C-3PO and R2-D2 = Legolas and Gimli

C-3PO and R2-D2 and Legolas and Gimli

Best friends who are always bickering.

Lando Calrissian = Eomer

Lando Calrissian and Eomer

The friend who shows up in Part II and is crucial to helping win the battle in Part III.

Count Dooku = Saruman

Count Dooku and Saruman

Former good guy who turned traitor. Bonus points for both parts being played by Christopher Lee.

Yoda = Gollum

Yoda and Gollum

Odd-looking creature with a weird speech pattern who shows our hero the way to complete his quest.

I know, I know, I couldn’t find parallels for all of the LotR characters (which makes me sad because I would love to know who Eowyn and Sam are analogous to), but I think these are pretty accurate, nonetheless–and funny, too, which was the whole point behind this post.

Happy Star Wars Day!

 

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Star Wars: Episode VIII Title Released!

We now know what the title for the next Star Wars movie is! Are you ready? It’s (insert drum roll) The Last Jedi.

As titles go, it’s not terrible. I guess I was a little disappointed that it broke the theme of the second leg of the trilogy having a title of four words (Episode II was Attack of the Clones; Episode V was The Empire Strikes Back). It’s probably a dumb thing to be sad about, though, so I’ll probably get over it. It definitely is interesting, so I’m certainly eager to see what the next chapter is.

I just hope it doesn’t turn out to be a rehash of The Empire Strikes Back.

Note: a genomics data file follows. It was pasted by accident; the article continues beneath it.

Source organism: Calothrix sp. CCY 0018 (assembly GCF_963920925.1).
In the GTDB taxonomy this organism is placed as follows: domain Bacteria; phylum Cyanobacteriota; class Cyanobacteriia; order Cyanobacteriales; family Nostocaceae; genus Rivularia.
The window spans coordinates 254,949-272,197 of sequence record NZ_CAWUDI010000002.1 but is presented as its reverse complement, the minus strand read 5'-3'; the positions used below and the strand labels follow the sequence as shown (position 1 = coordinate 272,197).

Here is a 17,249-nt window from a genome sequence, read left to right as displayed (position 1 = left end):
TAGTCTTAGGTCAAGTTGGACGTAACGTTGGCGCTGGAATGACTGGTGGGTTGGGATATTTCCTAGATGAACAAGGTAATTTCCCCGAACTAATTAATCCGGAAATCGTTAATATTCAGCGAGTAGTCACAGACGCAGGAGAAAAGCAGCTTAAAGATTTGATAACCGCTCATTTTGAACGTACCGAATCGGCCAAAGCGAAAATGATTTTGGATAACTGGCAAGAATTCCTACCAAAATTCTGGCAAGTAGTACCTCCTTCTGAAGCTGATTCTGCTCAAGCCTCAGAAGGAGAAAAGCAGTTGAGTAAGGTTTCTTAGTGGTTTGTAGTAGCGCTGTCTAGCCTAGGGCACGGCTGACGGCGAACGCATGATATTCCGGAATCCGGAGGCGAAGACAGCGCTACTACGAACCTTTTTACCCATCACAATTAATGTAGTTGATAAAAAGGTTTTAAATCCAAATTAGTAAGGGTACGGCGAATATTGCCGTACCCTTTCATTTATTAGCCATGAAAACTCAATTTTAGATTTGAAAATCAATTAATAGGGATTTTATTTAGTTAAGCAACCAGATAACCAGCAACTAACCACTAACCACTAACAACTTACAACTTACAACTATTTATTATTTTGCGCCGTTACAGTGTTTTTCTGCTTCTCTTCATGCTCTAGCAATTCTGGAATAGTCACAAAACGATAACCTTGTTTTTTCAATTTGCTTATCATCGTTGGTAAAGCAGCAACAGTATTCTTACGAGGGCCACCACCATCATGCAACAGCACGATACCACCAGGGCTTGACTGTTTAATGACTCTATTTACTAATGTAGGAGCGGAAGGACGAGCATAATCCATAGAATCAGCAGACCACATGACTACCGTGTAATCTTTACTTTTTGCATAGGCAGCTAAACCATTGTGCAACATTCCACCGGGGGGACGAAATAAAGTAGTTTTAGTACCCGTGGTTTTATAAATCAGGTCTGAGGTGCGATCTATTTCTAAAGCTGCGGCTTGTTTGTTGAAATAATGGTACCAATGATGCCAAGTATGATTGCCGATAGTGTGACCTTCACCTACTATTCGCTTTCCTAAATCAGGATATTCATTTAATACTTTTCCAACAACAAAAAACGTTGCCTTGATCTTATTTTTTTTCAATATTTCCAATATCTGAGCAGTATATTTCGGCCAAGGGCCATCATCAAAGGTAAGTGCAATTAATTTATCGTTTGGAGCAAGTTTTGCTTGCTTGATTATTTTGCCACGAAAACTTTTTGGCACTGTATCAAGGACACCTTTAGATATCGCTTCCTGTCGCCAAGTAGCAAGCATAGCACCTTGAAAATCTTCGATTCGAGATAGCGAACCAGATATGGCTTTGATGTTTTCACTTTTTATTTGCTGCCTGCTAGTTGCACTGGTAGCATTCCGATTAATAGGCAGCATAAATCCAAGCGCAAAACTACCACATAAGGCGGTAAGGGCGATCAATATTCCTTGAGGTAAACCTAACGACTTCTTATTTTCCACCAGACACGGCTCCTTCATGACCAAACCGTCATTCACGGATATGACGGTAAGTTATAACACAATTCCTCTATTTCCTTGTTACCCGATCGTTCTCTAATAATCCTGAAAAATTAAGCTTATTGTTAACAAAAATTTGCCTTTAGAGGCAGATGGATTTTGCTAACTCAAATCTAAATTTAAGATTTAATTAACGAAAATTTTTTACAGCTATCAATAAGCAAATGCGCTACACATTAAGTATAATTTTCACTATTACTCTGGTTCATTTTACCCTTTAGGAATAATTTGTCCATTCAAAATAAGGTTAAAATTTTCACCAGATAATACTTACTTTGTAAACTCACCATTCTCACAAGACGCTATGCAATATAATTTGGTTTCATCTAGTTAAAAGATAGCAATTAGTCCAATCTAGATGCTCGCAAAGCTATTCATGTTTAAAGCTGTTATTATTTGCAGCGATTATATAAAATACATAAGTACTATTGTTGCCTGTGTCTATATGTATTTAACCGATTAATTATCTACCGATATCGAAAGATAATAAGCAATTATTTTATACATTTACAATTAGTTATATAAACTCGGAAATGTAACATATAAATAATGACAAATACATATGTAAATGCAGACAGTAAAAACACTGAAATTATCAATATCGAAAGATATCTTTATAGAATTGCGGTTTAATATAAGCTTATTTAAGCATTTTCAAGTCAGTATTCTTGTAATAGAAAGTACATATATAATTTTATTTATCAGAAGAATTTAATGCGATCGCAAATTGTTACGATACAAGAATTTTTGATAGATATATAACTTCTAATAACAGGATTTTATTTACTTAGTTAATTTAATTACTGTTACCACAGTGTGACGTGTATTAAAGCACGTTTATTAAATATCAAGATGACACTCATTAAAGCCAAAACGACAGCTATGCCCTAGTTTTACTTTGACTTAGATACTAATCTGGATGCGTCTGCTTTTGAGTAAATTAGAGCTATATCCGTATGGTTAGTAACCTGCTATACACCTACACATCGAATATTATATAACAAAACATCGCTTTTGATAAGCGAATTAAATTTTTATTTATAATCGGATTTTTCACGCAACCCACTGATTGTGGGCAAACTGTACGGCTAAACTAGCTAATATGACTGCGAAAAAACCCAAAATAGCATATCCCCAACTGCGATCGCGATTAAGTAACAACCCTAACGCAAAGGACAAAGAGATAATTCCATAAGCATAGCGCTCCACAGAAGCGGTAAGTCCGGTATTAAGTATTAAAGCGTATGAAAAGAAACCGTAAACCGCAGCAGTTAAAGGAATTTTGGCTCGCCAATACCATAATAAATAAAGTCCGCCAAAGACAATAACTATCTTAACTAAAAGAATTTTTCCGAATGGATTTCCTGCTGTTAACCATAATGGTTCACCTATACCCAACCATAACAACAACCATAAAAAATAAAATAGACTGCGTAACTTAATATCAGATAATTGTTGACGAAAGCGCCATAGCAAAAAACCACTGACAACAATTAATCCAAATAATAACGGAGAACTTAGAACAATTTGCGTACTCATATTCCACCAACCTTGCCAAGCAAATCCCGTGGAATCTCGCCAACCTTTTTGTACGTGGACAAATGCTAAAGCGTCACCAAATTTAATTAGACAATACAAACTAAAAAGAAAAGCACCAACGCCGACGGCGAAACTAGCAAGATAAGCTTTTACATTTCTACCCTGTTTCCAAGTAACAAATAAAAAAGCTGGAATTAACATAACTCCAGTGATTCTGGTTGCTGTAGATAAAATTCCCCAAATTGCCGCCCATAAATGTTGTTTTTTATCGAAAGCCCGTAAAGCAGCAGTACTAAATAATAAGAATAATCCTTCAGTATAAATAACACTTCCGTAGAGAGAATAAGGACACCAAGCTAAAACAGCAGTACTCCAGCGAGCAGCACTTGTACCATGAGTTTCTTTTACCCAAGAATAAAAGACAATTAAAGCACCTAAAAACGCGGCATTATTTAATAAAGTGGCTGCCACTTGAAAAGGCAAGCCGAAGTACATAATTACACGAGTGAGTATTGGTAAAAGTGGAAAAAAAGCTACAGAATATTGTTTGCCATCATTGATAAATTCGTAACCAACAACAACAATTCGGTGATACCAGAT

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A Star Wars Fan Film That Would Make an Awesome Canon Story

I’m not normally one for fan films, but this one was so well done that I thought it deserved a mention. Titled “Hoshino”, it follows the story of a blind Jedi Master and her rise to power. It’s only seven minutes long, but the story it manages to convey in those seven minutes is so intriguing that I think it should have a place in the official Star Wars canon.

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Jedi vs. Sith in Star Wars: The Old Republic

Over the last few months I’ve been playing Star Wars: The Old Republic because how could you not want to play a game that gives you a lightsaber and sends you on adventures throughout the galaxy? I started as a Jedi, but I eventually added a Sith because I was curious about the similarities and differences between the two, and I wanted to see if one was easier to play than the other. Ability-wise, they’re pretty evenly matched, but I have noticed some differences in how they fight. The Jedi seems much more fluid and in control in her movements whereas the Sith seems to have a…well, the only way I can think to describe it is a harsher quality; her movements seem ragged, and she seems to be relying on instinct rather than skill (which I suppose is normal for Sith). Now this could just be an example of not knowing what I’m doing (I’m not a gamer, and I doubt I’ll ever get that good), but I think it could also be a sign of how different the Jedi and Sith codes are (found on Wookieepedia).